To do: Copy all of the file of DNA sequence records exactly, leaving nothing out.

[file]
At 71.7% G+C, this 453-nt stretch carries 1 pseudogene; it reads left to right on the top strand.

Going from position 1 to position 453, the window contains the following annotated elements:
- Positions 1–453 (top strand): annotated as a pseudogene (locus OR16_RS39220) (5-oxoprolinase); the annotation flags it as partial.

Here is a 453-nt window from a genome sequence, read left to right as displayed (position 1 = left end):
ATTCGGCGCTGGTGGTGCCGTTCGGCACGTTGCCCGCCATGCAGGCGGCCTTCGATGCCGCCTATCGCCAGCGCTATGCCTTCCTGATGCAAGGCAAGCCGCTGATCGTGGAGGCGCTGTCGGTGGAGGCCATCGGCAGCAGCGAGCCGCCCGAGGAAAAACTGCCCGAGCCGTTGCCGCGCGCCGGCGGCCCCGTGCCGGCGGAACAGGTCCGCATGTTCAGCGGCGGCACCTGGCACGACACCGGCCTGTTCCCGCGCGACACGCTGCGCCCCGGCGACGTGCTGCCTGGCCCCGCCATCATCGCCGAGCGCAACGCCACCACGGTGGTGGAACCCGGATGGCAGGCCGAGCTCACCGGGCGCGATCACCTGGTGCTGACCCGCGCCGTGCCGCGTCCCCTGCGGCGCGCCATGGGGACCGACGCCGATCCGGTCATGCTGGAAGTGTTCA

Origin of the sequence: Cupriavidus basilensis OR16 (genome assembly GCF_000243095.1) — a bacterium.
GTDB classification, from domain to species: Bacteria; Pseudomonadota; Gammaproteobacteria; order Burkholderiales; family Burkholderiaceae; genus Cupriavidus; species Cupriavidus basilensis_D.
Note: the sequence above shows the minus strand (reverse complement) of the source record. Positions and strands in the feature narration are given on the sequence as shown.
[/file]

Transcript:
At 71.7% G+C, this 453-nt stretch carries 1 pseudogene; it reads left to right on the top strand.

Going from position 1 to position 453, the window contains the following annotated elements:
- Positions 1–453 (top strand): annotated as a pseudogene (locus OR16_RS39220) (5-oxoprolinase); the annotation flags it as partial.

Here is a 453-nt window from a genome sequence, read left to right as displayed (position 1 = left end):
ATTCGGCGCTGGTGGTGCCGTTCGGCACGTTGCCCGCCATGCAGGCGGCCTTCGATGCCGCCTATCGCCAGCGCTATGCCTTCCTGATGCAAGGCAAGCCGCTGATCGTGGAGGCGCTGTCGGTGGAGGCCATCGGCAGCAGCGAGCCGCCCGAGGAAAAACTGCCCGAGCCGTTGCCGCGCGCCGGCGGCCCCGTGCCGGCGGAACAGGTCCGCATGTTCAGCGGCGGCACCTGGCACGACACCGGCCTGTTCCCGCGCGACACGCTGCGCCCCGGCGACGTGCTGCCTGGCCCCGCCATCATCGCCGAGCGCAACGCCACCACGGTGGTGGAACCCGGATGGCAGGCCGAGCTCACCGGGCGCGATCACCTGGTGCTGACCCGCGCCGTGCCGCGTCCCCTGCGGCGCGCCATGGGGACCGACGCCGATCCGGTCATGCTGGAAGTGTTCA

Origin of the sequence: Cupriavidus basilensis OR16 (genome assembly GCF_000243095.1) — a bacterium.
GTDB classification, from domain to species: Bacteria; Pseudomonadota; Gammaproteobacteria; order Burkholderiales; family Burkholderiaceae; genus Cupriavidus; species Cupriavidus basilensis_D.
Note: the sequence above shows the minus strand (reverse complement) of the source record. Positions and strands in the feature narration are given on the sequence as shown.